What is the Statute of Limitations and How Long Do I Have to File My Case?

–By Les Brock–

The statute of limitations is a legal time limit within which a person must bring a legal action. The statute of limitations is a crucial component of the legal system in Virginia. It sets a time limit within which legal actions must be brought, providing finality and certainty to legal disputes. Once the time limit has passed, a person may no longer bring a legal action, regardless of the strength of their claim. This allows individuals and businesses to plan and make decisions with certainty, knowing that they will not face legal action for past incidents forever. Additionally, the statute of limitations helps ensure that evidence and witness testimony are still available and reliable. Over time, memories fade and evidence may be lost or destroyed. By setting a time limit for legal action, the statute of limitations helps to ensure that legal disputes are resolved while evidence and testimony are still fresh.

It is important for individuals and businesses to be aware of the statute of limitations when considering legal action, as failure to file a legal action within the time limit may result in the claim being barred forever.

In Virginia, different types of claims have different statutes of limitations.

Personal injury – Two (2) years from the date of accident.

Property damage – Five (5) years from the date of accident.

Fraud – Two (2) years from when the fraud is discovered or should have been discovered.

Medical malpractice – Two (2) years from the injury, or one (1) year from when a foreign object is discovered or should have been discovered.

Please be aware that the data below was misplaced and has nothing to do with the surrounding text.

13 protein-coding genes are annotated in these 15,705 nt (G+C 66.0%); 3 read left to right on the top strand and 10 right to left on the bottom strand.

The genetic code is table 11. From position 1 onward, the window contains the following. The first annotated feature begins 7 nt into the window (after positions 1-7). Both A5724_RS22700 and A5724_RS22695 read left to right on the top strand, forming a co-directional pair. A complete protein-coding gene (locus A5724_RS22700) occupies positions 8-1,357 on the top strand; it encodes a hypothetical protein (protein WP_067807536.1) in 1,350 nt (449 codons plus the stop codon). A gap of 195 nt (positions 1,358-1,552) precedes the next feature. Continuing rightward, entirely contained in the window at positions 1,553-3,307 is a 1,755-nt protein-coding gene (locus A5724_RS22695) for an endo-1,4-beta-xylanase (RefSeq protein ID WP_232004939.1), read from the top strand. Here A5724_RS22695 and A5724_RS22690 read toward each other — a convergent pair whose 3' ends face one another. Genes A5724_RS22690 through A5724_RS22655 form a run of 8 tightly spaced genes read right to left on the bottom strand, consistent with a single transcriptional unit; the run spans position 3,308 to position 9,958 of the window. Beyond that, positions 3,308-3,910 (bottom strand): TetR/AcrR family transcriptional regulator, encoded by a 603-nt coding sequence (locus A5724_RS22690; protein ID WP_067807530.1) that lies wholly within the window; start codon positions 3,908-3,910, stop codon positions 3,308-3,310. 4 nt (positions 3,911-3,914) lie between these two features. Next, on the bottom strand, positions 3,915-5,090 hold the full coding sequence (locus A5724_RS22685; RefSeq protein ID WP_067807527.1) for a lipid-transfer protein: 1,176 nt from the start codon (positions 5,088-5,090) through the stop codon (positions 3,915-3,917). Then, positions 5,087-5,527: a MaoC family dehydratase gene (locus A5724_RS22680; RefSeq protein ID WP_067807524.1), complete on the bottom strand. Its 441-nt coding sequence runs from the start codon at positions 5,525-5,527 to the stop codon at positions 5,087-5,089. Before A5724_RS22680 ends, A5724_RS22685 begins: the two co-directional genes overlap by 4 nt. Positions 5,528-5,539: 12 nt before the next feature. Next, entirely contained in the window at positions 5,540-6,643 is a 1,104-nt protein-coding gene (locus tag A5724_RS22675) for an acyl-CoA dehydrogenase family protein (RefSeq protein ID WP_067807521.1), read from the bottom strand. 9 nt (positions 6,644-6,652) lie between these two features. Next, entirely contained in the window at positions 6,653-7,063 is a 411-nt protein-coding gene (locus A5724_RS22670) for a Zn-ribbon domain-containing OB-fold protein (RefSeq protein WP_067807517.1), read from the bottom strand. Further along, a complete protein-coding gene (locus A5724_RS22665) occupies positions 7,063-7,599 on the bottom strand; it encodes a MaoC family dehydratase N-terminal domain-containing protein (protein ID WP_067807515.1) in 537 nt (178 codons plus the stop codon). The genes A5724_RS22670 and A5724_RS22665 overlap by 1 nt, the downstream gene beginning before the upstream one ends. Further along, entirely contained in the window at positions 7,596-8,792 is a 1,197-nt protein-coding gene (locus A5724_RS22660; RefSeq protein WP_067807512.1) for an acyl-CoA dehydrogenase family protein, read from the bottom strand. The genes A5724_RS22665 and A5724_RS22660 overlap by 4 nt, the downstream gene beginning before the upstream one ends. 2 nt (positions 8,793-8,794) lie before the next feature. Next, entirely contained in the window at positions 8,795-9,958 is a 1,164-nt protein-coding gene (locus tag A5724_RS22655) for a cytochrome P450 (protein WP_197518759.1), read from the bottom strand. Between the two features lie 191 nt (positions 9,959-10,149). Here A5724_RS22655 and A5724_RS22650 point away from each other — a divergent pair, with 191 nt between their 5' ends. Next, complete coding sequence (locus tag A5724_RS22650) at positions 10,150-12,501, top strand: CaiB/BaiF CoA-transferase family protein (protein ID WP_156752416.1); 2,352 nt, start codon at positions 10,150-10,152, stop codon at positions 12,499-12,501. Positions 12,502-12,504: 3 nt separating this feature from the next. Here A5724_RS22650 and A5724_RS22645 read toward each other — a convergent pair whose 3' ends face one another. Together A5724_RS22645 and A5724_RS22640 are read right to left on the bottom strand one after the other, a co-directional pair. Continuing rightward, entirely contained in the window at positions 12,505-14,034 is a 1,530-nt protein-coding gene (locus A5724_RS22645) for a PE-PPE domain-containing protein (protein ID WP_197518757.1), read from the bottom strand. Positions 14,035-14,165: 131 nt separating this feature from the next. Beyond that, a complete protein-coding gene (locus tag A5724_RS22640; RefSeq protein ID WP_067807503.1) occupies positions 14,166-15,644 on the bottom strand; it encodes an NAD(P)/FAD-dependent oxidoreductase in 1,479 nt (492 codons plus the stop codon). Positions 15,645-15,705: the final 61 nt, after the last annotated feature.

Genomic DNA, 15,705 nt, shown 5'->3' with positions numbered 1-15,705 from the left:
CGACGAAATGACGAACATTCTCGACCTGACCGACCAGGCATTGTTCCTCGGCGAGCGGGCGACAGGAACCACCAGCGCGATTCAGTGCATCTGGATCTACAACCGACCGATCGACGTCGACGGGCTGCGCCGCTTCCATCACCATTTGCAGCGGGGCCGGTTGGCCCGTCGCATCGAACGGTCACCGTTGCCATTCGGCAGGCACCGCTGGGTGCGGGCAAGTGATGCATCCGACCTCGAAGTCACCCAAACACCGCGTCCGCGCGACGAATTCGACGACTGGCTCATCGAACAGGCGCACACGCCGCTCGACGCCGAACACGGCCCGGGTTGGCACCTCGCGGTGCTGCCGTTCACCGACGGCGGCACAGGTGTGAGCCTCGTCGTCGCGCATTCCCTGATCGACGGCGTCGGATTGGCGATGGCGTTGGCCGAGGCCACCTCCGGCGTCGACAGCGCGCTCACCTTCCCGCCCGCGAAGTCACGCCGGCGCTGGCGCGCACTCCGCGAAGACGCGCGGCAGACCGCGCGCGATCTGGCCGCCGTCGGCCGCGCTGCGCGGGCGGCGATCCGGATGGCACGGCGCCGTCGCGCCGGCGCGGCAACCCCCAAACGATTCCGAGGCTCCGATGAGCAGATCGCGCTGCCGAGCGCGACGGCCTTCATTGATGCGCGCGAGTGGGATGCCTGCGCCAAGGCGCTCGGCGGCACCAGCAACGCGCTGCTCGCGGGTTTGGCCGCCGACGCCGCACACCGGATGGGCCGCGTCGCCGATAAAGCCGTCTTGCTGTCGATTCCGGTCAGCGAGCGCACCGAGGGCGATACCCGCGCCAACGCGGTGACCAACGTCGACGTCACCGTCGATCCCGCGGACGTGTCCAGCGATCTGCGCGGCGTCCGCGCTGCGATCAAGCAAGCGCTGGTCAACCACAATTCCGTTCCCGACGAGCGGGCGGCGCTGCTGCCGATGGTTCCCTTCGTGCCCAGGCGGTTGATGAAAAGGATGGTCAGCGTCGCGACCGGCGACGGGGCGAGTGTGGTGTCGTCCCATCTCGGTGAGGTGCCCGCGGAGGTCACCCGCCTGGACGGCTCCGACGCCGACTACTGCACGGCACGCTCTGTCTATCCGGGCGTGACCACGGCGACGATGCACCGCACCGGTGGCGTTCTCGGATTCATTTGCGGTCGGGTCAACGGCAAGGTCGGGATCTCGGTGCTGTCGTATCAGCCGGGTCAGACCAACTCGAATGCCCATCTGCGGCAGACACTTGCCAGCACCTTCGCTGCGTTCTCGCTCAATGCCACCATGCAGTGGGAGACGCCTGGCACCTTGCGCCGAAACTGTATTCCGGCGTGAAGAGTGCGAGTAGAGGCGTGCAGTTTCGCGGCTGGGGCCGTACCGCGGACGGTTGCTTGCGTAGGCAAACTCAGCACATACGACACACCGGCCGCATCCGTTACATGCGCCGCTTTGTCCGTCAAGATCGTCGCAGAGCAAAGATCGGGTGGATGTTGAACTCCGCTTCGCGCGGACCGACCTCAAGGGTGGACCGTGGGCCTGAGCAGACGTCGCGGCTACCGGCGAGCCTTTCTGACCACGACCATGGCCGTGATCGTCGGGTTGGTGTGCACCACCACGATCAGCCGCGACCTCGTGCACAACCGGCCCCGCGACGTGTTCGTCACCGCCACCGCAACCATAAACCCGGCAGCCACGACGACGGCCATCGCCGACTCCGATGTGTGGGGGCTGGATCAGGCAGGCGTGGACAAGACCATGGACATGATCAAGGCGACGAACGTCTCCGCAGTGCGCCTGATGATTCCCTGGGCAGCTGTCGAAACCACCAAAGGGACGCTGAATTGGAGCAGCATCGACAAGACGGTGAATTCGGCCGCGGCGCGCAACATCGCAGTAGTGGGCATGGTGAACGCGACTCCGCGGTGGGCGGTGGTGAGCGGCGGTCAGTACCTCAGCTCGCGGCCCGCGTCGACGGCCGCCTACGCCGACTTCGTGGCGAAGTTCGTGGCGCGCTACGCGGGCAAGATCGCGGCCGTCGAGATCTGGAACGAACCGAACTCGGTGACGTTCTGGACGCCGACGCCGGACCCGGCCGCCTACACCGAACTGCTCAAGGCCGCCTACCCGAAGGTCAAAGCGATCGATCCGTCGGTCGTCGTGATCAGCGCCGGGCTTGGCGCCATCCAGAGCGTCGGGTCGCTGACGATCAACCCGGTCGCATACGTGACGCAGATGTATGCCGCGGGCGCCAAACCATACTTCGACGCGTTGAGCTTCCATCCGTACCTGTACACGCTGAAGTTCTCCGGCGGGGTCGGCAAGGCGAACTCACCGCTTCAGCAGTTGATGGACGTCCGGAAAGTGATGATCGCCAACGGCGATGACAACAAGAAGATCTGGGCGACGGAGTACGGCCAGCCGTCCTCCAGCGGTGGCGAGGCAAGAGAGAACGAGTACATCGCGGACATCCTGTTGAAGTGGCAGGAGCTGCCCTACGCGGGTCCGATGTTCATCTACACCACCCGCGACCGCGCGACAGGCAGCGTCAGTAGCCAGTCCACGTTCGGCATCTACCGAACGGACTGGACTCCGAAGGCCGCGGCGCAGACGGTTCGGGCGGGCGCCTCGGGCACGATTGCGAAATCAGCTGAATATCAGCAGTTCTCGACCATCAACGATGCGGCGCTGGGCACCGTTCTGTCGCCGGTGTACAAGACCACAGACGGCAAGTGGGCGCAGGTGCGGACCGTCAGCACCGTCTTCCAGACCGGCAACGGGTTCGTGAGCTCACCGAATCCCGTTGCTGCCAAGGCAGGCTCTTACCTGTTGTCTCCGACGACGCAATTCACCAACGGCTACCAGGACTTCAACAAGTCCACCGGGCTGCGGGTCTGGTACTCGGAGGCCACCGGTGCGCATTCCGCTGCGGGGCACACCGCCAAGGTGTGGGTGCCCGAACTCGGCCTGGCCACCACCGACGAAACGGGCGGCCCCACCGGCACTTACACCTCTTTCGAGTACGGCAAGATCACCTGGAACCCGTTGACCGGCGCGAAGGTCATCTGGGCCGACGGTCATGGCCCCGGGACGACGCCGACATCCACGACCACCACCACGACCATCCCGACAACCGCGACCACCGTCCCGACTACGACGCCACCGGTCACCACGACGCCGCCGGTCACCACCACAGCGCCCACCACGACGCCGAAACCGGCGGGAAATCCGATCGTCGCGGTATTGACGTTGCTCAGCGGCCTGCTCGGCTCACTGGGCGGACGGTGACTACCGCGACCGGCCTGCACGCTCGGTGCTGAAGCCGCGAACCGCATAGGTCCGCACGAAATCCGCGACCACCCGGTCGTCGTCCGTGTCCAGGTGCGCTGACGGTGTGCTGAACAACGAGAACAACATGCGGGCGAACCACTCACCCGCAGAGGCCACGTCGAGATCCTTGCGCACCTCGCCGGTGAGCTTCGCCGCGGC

Wrongful death – Two (2) years from the death of the injured person.

Breach of written contract (signed) – Five (5) years from the breach.

Breach of oral contract (or unsigned written contract) – Three (3) years from the breach.

Defamation, libel or slander – One (1) year.

There are some exceptions to the statute of limitations listed above, and some claims may have shorter or longer time limits depending on the circumstances. For instance, the statute of limitations may be tolled in certain situations, such as claims by a minor, the death of the injured person, or the institution of related criminal proceedings. The statute of limitations is also tolled in certain cases as a result of the Covid-19 pandemic.

There are different limitations periods for other claims than the ones listed above. The best practice is to consult an attorney to identify the precise limitations period that applies to your case, as the consequences of missing the limitations period can be disastrous.

If you have questions about your case, call us today at 804-500-9796.

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